Political Bias and War
Abstract:We examine how countries' incentives to go to war depend on the "political bias" of their pivotal decision makers. This bias is measured by a decision maker's risk/reward ratio from a war compared to that of the country at large. If there is no political bias, then there are mutually acceptable transfers from one country to the other that will avoid a war in the presence of commitment or enforceability of peace treaties. There are cases with a strong enough bias on the part of one or both countries where war cannot be prevented by any transfer payments. Our results shed some new light on the uneven contender paradox and the interpretation of the "democratic peace." We examine countries' choices of the bias of their leaders and show that when transfers are possible, at least one country will choose a biased leader, as that leads to a strong bargaining position and extraction of transfers.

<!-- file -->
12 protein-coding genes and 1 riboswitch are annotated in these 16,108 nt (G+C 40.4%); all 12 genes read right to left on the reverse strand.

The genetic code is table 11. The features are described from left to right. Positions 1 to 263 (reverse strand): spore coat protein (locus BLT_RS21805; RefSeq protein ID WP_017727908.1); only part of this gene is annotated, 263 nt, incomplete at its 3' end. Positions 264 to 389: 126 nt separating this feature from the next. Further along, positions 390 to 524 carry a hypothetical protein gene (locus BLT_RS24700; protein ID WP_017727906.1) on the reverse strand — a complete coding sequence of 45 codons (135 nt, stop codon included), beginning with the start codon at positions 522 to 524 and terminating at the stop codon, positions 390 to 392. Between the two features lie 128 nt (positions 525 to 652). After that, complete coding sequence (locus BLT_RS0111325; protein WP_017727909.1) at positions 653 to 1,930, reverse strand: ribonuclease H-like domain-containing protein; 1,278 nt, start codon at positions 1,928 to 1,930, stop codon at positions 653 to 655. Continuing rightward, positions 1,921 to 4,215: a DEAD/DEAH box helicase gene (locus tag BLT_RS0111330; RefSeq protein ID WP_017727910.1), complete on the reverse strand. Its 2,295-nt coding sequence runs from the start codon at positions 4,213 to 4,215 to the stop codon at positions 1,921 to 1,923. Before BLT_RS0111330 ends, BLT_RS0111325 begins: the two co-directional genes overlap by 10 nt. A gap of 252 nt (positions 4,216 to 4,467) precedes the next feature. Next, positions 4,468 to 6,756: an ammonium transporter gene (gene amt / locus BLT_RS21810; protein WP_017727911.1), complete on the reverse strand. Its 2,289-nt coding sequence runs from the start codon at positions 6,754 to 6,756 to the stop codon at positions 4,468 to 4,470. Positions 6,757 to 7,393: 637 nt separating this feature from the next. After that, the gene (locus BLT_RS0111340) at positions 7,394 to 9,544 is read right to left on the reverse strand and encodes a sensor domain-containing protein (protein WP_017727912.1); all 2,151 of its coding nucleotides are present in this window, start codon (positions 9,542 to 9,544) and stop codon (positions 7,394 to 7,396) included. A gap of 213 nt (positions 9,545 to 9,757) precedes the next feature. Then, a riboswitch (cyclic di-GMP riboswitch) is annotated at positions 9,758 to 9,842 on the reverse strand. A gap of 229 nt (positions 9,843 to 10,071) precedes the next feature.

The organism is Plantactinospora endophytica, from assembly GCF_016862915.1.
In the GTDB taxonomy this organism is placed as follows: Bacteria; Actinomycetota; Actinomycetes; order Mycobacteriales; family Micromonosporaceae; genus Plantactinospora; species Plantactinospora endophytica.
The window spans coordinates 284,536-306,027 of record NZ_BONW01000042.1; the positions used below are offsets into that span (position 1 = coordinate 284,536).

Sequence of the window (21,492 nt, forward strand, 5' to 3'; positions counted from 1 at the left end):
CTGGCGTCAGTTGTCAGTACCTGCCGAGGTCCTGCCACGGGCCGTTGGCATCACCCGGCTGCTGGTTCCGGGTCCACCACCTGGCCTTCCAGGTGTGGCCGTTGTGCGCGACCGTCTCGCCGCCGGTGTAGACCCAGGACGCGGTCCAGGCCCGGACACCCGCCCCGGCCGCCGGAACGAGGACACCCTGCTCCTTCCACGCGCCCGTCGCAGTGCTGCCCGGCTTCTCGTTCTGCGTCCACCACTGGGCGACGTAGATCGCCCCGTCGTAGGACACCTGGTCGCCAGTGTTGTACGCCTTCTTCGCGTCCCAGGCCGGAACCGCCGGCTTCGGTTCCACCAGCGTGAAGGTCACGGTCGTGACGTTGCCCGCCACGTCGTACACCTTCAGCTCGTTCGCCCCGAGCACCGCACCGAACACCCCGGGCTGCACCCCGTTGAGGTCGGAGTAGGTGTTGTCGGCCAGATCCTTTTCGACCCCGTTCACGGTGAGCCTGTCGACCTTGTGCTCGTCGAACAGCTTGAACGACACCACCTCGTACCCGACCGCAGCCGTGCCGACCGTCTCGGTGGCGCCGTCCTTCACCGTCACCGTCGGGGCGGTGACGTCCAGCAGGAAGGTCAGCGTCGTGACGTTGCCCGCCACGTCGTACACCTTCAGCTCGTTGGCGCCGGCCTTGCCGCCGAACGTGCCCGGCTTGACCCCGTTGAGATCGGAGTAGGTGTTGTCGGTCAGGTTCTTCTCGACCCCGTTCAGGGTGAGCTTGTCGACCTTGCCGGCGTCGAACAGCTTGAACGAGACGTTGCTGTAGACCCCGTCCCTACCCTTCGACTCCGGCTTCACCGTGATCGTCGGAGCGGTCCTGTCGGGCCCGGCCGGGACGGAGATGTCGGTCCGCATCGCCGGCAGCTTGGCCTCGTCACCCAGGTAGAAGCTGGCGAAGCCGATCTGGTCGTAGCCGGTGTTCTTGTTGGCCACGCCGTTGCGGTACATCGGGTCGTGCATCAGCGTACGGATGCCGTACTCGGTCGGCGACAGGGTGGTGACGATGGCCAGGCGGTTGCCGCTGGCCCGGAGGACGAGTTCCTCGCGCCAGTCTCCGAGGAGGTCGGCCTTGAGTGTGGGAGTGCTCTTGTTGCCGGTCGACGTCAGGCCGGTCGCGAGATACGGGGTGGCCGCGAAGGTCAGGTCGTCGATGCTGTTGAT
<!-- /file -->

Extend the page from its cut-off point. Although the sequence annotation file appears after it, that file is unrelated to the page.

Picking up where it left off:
Document Type: Research Article
Publication date: September 1, 2007
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- The American Economic Review is a general-interest economics journal. The journal is published quarterly and contains articles on a broad range of topics. Established in 1911, the AER is among the nation's oldest and most respected scholarly journals in the economics profession.
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